Still, the funding landscape looks rosy, considering the world’s economic turmoil. Global fintech investments have dropped 24%, but Indonesia is bucking the trend and is on track to hit US$3.6 billion this year.
Bearing any catastrophic global event that cripples the internet, Indonesia looks set to become the biggest digital player in the region.
Still, the country is not immune to the economic headwinds and geopolitical disruptions roiling the global landscape – a point made more pertinent given Indonesia’s increased exposure and desire to be connected to world markets.
For example, chip shortages due to disruptions in semiconductor production have had a significant impact on ancillary industries.
Rising commodity prices, as a result of inflation, are forcing consumers to tighten their purse strings. But in contrast with other nations, Indonesia’s inflation rate remains low and is forecasted to ease slightly; consumers are optimistic about economic recovery.
One often overlooked factor is that Indonesia’s population of over 273 million people aren’t a homogenous lot; they are composed of hundreds of different ethnicities spanning thousands of cities.
Though these different cultural groups share some broad characteristics and spending habits – such as their love for Warungs (or minimarts) – it pays to observe the nuanced differences in consumer patterns. Entrepreneurs new to the country often experience a culture shock; they think conquering Jakarta alone gives them the keys to the country. What they experience, though, is a failure to replicate that same business strategy in a different area, such as a rural state, for example. There is no one-size-fits-all approach.
And while the government has been open to foreign investment, there are still kinks in the system. Regulations can be ambiguous and arbitrary – like this recently introduced law that required foreign companies to register a local license.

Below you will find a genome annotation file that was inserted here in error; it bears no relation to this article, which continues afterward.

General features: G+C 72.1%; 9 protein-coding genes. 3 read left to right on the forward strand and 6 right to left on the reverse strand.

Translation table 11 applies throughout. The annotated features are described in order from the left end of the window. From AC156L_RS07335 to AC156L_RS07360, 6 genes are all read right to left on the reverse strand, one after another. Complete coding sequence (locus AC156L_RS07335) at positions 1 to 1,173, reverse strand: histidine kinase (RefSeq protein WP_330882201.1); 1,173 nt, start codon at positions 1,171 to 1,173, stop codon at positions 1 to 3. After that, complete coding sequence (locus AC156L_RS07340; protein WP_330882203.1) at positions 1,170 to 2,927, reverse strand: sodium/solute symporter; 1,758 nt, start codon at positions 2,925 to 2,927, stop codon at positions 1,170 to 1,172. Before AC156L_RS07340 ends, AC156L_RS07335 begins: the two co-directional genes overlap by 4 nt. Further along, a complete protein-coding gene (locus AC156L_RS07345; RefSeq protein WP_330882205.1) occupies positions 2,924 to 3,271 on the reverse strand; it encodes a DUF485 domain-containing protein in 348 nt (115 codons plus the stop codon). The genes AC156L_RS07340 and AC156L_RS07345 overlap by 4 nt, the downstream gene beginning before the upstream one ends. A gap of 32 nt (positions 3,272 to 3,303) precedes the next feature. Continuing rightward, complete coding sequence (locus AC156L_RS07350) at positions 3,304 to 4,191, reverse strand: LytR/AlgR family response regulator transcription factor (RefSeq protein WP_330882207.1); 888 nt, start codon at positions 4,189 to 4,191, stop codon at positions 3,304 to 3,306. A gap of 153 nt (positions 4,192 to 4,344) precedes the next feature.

At first glance, it may seem like a simple technicality. Still, it gives the government overreaching power to censor content it deems unlawful or disruptive to its social order (in August, it blocked access to major tech platforms like PayPal and Yahoo because they failed to comply with the law).
More foreign investment (mainly from larger companies) also means growing competition and an increased likelihood of market saturation; those with the biggest war chest stand to gain an advantage as they can build a larger local HQ and team. Furthermore, foreign tech entrepreneurs would have to compete with domestic players with home-ground advantage.
The local advantage
Expanding a company to a foreign market is a challenging process. Navigating domestic laws and business culture, localising the products and services, and finding the right networks can be an uphill task, especially when dealing with a nation as large and diverse as Indonesia.
In such scenarios, finding the right partner with intimate knowledge of the local market and a track record of helping companies gain a solid foothold is critical. Superficial knowledge may get you some headway, but to make real inroads and long-term progress, a specialist domestic team can deliver the results you need more quickly and cost-effectively.
Would you like to hear more about the fast-emerging growth opportunities in Indonesia and across APAC? Chat with our team today.